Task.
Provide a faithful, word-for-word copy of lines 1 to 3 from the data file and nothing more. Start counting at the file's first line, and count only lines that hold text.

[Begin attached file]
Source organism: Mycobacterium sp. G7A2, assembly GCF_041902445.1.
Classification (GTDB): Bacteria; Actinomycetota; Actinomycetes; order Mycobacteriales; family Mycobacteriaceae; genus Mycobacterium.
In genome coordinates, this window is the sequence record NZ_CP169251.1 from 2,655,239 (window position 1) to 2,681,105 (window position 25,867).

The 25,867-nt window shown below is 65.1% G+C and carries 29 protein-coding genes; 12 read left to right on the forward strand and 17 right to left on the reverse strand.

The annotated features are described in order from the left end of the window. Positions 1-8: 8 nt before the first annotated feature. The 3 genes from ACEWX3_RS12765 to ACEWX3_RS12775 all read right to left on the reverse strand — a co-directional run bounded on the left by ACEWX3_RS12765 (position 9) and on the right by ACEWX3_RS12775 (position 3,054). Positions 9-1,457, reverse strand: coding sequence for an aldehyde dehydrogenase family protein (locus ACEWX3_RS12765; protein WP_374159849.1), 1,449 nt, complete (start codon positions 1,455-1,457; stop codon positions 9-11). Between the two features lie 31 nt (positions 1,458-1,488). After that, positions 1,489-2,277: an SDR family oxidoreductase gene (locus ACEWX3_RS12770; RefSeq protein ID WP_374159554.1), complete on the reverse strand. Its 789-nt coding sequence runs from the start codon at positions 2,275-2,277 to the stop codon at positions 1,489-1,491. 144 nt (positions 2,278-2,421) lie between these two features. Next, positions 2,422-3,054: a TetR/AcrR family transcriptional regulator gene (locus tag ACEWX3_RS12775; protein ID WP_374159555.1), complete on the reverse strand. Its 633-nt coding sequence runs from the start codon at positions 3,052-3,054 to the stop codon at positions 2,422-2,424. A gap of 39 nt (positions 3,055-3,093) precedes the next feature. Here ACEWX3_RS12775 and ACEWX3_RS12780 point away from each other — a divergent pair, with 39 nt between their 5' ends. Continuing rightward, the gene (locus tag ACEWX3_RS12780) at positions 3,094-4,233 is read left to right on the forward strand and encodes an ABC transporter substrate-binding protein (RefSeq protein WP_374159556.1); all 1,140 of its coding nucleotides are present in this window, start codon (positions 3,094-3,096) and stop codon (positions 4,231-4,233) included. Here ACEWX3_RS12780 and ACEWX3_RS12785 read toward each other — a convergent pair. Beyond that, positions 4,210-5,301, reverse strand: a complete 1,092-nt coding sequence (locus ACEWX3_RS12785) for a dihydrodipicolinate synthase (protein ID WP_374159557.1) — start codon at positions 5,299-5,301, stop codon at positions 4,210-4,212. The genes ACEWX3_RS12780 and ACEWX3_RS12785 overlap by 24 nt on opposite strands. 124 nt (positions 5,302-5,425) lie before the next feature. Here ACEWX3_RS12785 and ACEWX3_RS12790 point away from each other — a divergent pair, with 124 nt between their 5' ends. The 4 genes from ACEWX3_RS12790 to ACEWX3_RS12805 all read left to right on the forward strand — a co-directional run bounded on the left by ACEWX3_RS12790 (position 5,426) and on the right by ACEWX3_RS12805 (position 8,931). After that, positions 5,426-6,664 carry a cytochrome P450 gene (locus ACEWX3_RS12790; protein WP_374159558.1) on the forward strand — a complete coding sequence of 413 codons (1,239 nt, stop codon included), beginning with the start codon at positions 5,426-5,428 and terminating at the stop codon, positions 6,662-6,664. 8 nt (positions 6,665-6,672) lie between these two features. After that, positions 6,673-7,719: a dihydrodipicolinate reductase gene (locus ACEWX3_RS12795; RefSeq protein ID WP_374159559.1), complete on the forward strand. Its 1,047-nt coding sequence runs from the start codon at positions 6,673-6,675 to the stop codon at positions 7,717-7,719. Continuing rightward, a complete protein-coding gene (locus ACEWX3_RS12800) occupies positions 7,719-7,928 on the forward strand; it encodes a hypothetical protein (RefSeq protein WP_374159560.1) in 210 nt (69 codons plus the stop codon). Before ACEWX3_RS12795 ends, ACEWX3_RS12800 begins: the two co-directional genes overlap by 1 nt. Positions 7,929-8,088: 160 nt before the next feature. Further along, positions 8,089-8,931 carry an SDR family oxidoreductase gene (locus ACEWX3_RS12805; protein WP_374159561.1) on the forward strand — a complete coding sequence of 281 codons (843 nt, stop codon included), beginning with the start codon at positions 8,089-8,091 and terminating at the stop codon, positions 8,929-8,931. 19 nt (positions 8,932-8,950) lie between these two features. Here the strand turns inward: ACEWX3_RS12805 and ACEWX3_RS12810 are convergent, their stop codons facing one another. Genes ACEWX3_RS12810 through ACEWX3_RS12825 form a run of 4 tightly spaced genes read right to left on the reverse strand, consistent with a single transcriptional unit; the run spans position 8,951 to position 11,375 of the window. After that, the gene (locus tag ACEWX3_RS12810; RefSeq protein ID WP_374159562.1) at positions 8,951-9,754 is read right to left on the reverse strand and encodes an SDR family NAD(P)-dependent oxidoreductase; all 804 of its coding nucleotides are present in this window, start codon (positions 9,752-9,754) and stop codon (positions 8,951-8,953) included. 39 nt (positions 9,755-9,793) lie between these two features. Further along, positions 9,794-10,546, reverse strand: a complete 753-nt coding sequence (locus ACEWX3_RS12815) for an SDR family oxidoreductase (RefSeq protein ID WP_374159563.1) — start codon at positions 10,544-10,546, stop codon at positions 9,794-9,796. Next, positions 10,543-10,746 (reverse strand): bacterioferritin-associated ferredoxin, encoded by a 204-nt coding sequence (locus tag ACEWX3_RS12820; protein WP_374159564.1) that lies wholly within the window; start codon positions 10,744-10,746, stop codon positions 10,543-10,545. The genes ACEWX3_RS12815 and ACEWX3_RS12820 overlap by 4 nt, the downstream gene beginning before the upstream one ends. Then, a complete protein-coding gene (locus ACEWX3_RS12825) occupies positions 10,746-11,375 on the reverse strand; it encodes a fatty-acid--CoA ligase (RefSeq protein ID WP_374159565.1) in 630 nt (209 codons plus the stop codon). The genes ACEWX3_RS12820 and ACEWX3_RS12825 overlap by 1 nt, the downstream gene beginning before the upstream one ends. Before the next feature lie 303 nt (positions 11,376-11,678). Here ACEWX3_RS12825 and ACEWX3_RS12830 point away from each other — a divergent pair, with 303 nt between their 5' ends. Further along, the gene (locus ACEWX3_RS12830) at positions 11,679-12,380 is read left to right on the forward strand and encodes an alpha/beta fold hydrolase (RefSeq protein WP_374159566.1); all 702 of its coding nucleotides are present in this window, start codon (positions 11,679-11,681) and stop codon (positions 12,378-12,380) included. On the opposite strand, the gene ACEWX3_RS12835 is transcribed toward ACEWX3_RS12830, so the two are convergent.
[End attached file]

Source organism: Mycobacterium sp. G7A2, assembly GCF_041902445.1.
Classification (GTDB): Bacteria; Actinomycetota; Actinomycetes; order Mycobacteriales; family Mycobacteriaceae; genus Mycobacterium.
In genome coordinates, this window is the sequence record NZ_CP169251.1 from 2,655,239 (window position 1) to 2,681,105 (window position 25,867).